Youth Culture Killed Andres Duany’s Dog
I don’t know that the planning community is done freaking out about Andres Duany’s comments in the Atlantic, in which he waxes nostalgic about internal passports and hates on Us Damn Kids with our technoes and mudkips and sundry visions of emergent, unauthorized non-neo-traditional remix urbanisms that he doesn’t approve of.
But, as usual, I’m late to the party. Which has allowed for some interesting observations about not only his words, but the metacommentary itself. Rob Holmes’ comments in his rebuttal on mammoth seem most responsive and salient to Duany’s general critique:
With the publication of their latest issue, The Atlantic Monthly launched a month-long sub-site that they’re calling “The Future of the City”, which interests us for obvious reasons. In particular, the articles on the potential of private transit and post-Jacobsian urbanists are worth reading (and if I get a chance I’ll pull excerpts from them later), but the purpose of this post is to point you to a rather revealing (though somewhat absurdly titled) interview the Atlantic has conducted with Andres Duany. Within the a few short paragraphs, Duany manages to confirm some of my worst suspicions about New Urbanism (suspicions, which, I should note, by no means apply to all of the movement’s members or fans, plenty of whom are well-intentioned).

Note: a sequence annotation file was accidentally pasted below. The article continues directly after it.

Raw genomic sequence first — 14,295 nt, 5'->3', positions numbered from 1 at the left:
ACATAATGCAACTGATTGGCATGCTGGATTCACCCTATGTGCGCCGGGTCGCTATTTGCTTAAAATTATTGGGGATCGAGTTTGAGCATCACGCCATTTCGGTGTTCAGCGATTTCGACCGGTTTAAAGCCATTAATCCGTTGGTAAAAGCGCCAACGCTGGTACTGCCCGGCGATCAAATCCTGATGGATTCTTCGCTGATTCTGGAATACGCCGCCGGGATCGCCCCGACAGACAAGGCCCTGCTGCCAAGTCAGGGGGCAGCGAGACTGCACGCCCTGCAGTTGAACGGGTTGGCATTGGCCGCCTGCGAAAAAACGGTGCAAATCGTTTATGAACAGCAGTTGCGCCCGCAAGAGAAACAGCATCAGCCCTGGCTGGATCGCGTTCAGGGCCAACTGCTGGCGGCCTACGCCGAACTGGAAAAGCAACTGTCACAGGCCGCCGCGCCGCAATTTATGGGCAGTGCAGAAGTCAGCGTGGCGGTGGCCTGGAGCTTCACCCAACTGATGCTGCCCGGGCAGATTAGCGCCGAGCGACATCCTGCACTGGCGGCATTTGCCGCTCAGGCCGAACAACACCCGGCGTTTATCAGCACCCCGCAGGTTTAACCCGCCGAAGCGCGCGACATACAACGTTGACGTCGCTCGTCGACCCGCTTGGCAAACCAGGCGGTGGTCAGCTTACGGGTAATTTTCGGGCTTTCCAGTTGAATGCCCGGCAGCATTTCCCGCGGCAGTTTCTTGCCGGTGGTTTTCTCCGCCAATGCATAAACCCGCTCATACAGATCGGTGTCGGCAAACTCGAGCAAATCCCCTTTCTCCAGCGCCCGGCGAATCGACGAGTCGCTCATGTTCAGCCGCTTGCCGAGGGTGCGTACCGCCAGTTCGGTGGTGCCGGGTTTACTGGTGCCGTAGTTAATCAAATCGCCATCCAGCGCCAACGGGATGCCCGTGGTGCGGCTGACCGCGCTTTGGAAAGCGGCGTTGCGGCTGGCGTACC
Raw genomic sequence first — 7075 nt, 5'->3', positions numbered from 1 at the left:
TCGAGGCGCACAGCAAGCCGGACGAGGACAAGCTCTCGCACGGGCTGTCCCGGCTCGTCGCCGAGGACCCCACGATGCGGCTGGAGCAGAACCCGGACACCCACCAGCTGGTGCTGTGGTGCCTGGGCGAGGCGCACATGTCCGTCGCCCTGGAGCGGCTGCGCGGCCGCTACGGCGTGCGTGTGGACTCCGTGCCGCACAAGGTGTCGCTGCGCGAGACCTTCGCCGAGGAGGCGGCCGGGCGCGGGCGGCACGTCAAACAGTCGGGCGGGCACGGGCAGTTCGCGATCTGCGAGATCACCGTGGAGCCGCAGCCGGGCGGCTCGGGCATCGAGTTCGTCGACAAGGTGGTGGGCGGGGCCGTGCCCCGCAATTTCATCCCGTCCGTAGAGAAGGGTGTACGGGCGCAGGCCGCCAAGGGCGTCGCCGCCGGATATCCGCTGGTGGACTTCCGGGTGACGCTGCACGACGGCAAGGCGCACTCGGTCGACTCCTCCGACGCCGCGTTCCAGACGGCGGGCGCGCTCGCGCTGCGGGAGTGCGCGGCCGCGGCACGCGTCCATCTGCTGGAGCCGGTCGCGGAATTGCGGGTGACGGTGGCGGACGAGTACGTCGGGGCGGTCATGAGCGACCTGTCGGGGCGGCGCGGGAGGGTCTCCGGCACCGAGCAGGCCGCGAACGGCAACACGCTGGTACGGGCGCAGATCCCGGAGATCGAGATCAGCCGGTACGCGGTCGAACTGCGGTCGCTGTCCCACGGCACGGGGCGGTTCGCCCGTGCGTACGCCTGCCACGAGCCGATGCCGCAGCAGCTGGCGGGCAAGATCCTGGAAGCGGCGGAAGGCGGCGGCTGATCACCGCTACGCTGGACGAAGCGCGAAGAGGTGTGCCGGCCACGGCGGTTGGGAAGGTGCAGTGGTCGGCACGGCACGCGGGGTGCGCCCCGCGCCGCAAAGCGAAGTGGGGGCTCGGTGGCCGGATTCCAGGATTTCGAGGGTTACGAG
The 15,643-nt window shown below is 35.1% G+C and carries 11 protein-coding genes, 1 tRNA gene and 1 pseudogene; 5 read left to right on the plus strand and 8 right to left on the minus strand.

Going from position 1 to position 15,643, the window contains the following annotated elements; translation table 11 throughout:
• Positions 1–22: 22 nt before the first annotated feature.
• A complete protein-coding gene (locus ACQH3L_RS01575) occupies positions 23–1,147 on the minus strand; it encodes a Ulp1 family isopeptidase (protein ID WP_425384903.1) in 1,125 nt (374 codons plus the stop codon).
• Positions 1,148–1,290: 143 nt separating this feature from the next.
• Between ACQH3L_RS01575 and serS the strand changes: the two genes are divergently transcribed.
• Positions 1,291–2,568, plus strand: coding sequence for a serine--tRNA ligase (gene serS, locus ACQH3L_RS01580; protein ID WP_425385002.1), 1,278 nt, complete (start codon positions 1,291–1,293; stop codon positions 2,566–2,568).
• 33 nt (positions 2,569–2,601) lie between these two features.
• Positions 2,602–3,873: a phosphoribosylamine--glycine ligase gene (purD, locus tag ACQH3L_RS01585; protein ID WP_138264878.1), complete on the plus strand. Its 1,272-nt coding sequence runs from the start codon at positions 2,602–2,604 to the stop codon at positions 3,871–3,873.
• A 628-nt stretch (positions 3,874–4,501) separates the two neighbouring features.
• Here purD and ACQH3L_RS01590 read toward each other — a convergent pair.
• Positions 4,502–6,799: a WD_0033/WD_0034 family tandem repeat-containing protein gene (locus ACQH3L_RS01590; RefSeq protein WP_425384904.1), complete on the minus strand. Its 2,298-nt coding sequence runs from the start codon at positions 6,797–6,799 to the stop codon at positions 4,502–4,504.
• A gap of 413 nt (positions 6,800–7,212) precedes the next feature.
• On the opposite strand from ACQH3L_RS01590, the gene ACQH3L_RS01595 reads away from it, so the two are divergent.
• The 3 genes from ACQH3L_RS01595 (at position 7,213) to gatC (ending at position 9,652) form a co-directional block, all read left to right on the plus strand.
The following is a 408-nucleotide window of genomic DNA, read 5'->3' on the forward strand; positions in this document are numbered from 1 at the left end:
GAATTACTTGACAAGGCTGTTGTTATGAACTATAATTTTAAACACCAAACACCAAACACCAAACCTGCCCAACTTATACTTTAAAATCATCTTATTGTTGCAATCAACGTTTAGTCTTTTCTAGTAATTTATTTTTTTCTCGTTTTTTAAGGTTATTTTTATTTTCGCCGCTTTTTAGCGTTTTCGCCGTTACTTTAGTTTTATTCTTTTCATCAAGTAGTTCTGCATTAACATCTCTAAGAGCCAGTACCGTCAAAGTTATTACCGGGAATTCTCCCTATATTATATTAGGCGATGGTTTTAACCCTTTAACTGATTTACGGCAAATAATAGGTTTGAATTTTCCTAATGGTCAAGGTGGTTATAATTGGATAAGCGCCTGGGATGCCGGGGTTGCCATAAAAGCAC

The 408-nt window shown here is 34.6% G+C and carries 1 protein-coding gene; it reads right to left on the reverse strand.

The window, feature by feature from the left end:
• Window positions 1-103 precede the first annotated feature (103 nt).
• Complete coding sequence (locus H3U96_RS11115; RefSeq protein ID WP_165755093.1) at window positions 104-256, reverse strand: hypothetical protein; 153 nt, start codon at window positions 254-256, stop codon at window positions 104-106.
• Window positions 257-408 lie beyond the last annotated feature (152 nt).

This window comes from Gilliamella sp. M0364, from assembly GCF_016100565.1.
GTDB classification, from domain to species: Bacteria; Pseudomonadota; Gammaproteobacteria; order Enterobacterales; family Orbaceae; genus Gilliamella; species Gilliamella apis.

Holmes goes on to cite Duany’s “distaste for youth culture” (something I’ve seen building to a crescendo not only with Boomers but also in a recent battery of op-eds about “Generation X in mid-life crisis“, of all things), his Bush-economy “magical thinking” about real estate, and a “Friedman-esque longing for an authoritarian government that would cut through all the democratic whinging and get things built the right way”. (I’m unsure whether he meant Milton or Thomas, but either seems apropos.)
But he seems particularly concerned, as I am, about Duany’s apparently positive statements about internal passports in Cuba as a preservative measure against “the poor” destroying the historicity of Havana’s urban fabric: